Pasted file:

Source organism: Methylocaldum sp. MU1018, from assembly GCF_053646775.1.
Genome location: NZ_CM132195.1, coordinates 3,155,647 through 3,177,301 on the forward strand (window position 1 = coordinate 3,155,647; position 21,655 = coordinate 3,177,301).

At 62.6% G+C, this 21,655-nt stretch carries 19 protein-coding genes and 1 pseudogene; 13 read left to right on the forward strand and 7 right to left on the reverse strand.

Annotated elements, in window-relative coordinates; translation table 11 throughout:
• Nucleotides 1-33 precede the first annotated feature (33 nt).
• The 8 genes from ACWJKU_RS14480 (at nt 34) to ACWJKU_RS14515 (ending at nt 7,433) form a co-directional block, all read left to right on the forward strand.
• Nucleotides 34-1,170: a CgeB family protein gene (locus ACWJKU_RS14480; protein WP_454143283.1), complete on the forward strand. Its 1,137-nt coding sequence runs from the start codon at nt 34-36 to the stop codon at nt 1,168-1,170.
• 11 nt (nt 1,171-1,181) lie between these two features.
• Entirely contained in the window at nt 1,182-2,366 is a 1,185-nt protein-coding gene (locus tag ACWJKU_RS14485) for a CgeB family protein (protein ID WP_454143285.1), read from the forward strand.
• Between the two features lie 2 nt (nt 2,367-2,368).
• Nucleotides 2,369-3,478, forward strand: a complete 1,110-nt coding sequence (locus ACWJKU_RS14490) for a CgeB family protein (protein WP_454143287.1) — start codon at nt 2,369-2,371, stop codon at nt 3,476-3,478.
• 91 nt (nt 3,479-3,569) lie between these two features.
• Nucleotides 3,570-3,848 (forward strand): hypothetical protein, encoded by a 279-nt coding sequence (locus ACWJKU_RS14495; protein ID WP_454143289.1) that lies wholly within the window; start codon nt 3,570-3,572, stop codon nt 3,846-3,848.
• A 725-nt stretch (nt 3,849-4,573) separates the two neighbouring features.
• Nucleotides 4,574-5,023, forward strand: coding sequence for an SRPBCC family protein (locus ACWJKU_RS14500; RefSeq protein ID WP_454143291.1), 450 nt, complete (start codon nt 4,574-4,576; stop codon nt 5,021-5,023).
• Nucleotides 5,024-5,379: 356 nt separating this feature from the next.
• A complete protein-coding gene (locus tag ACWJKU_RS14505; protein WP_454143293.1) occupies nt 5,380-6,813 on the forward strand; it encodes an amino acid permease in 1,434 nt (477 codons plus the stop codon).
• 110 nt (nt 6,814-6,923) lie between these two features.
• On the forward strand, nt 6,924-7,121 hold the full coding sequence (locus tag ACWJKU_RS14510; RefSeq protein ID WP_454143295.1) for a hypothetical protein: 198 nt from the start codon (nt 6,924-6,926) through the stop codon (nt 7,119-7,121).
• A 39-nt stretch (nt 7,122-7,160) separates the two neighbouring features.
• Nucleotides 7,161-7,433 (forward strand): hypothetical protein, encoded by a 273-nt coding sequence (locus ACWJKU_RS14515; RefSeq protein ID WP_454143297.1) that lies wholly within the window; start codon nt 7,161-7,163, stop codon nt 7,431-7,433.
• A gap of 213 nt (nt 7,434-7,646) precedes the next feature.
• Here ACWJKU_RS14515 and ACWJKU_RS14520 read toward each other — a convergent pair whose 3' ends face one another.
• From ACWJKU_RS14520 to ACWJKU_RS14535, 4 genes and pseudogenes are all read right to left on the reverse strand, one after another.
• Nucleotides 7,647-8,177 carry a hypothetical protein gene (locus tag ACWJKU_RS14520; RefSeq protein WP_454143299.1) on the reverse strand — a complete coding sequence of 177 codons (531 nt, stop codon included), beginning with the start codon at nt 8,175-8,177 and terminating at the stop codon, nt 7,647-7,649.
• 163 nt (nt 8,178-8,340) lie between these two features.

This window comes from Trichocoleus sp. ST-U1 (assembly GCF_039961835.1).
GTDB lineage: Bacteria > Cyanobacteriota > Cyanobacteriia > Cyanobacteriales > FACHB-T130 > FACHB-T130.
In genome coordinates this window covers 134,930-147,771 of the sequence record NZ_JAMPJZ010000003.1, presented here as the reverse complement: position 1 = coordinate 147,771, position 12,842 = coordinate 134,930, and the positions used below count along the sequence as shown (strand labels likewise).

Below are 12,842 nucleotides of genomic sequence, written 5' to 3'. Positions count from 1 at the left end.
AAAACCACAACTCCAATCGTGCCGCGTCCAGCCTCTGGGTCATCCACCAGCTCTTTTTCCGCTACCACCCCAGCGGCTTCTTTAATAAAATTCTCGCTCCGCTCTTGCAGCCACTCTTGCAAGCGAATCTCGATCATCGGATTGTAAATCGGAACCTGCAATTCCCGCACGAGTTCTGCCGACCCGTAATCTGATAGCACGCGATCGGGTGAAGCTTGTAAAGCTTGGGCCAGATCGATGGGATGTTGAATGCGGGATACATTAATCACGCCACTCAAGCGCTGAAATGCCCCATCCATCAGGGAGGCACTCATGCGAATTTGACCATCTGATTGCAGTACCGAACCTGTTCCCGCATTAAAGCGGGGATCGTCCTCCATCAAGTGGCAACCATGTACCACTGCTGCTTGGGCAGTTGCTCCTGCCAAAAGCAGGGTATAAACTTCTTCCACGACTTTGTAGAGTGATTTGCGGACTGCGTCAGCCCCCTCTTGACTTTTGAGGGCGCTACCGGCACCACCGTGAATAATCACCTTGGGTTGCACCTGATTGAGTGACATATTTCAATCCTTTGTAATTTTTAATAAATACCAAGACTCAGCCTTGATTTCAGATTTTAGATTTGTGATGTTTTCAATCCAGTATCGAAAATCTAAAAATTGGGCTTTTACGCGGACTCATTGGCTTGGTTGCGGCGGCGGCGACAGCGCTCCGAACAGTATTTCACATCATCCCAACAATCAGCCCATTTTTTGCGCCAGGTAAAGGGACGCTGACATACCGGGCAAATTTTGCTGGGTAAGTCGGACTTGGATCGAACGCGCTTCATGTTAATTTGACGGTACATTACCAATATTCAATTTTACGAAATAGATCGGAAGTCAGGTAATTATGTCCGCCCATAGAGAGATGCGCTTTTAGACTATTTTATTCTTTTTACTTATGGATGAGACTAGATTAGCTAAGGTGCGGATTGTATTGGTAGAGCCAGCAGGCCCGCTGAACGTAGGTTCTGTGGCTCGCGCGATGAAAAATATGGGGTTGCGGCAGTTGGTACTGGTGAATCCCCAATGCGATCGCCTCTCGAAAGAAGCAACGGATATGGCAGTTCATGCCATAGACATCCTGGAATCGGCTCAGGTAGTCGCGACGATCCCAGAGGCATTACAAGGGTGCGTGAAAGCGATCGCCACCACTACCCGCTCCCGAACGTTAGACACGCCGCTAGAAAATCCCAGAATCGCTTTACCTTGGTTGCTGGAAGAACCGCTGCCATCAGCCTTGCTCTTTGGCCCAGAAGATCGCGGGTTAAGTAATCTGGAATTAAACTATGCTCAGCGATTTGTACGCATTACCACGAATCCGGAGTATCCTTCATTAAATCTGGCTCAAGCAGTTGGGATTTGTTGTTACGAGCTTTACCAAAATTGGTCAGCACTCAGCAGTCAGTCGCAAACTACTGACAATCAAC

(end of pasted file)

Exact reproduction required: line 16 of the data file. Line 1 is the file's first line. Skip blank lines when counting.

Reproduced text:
• Nucleotides 5,024-5,379: 356 nt separating this feature from the next.